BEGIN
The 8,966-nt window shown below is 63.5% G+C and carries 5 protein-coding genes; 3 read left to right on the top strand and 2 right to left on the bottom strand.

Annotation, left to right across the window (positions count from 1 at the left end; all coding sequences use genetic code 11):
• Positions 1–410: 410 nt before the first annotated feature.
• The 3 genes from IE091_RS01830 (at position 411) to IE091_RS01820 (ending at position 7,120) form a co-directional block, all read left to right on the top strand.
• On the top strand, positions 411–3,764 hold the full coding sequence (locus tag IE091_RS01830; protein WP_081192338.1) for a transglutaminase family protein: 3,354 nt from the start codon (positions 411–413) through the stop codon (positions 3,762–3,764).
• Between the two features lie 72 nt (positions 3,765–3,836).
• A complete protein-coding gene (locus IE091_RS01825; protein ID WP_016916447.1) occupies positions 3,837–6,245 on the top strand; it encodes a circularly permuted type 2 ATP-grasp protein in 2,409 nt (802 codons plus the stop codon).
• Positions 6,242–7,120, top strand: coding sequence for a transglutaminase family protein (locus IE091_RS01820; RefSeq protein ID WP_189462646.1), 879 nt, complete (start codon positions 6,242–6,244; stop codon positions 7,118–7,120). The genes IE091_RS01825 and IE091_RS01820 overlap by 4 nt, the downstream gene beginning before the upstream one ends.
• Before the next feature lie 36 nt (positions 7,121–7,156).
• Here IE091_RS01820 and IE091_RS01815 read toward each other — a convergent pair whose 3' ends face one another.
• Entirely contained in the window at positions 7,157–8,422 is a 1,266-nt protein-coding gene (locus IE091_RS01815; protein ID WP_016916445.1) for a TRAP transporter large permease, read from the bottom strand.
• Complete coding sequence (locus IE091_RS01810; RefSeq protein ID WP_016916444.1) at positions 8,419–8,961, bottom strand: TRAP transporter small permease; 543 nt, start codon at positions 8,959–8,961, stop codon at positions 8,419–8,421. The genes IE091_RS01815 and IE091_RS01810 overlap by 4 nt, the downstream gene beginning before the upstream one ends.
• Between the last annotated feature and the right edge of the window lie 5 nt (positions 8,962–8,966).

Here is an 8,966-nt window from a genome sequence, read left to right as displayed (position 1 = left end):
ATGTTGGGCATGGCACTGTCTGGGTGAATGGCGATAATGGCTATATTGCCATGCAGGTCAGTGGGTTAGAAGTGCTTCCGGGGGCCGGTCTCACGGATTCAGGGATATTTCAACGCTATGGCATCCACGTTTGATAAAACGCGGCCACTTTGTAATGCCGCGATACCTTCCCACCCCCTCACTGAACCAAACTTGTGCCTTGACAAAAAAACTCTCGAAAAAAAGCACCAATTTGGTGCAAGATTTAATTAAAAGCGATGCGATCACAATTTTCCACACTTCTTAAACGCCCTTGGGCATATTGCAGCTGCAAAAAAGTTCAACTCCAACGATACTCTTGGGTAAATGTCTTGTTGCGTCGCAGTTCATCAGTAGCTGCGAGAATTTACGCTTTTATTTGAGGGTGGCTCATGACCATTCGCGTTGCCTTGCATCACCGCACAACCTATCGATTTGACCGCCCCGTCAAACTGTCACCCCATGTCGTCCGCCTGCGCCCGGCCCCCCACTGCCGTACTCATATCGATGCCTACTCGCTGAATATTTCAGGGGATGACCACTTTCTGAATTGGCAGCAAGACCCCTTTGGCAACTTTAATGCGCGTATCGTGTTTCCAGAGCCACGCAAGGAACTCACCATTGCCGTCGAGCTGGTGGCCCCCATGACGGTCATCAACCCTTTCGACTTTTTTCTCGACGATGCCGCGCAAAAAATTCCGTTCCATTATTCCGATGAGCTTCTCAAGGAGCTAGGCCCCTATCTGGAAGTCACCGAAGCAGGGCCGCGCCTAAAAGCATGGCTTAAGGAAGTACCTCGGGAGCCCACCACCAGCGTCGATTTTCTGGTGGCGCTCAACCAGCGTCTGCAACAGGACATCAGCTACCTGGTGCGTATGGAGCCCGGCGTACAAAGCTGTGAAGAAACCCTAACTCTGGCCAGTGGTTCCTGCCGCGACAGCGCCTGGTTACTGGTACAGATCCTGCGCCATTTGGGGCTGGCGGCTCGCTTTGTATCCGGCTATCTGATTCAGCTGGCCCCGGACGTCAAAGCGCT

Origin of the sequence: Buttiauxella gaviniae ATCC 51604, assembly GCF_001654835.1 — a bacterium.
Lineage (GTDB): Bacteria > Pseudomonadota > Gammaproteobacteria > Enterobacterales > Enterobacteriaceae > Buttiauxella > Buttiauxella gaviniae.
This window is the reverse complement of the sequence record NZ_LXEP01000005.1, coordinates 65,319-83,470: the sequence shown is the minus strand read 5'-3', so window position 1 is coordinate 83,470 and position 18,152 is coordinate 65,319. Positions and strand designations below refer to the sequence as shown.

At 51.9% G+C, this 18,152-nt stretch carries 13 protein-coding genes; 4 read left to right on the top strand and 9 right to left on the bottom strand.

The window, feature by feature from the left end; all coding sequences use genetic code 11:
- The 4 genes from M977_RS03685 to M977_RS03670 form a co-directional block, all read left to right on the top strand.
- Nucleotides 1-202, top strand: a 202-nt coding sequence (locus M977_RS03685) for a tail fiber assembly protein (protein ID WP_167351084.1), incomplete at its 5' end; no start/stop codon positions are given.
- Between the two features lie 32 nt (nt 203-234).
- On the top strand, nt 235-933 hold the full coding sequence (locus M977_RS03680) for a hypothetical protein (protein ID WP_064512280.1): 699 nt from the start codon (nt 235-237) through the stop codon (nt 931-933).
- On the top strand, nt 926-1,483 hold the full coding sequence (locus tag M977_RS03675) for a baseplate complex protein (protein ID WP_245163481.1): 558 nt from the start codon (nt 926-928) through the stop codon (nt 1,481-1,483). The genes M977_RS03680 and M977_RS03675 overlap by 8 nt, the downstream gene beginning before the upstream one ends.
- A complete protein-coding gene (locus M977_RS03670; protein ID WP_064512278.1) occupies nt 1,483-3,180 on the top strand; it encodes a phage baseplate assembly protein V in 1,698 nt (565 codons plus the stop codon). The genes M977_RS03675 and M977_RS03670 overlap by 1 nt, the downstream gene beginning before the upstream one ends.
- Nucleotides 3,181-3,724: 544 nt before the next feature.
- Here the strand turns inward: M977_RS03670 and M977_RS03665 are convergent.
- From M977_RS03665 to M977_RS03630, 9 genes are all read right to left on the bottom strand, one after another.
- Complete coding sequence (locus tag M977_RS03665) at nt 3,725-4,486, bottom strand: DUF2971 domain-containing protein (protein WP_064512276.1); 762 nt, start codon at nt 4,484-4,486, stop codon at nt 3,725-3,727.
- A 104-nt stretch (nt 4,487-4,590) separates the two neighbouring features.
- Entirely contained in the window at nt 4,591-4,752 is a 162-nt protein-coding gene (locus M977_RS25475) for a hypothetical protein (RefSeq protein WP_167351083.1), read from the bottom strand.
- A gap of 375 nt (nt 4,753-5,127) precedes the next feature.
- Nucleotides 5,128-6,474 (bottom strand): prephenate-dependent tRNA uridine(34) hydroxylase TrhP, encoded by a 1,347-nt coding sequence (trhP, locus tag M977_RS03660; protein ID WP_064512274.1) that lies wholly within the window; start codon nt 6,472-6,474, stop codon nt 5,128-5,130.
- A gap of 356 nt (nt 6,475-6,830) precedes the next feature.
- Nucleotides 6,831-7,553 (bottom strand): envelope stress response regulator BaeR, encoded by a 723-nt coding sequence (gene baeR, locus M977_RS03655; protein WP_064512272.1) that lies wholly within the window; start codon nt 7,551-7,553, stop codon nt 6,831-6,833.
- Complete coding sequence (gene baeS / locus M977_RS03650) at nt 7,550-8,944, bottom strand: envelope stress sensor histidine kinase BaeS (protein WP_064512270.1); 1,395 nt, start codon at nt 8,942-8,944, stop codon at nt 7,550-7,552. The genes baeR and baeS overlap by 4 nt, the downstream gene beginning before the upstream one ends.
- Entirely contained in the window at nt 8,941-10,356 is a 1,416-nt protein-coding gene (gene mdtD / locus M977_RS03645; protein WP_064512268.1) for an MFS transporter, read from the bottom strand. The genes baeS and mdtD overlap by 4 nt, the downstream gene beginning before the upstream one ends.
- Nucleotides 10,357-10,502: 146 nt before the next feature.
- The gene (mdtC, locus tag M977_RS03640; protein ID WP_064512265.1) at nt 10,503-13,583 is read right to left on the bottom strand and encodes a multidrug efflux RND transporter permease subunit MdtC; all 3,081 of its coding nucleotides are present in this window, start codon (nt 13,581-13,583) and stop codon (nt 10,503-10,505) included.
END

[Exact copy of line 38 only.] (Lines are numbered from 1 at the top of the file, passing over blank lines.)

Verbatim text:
- Entirely contained in the window at nt 8,941-10,356 is a 1,416-nt protein-coding gene (gene mdtD / locus M977_RS03645; protein WP_064512268.1) for an MFS transporter, read from the bottom strand. The genes baeS and mdtD overlap by 4 nt, the downstream gene beginning before the upstream one ends.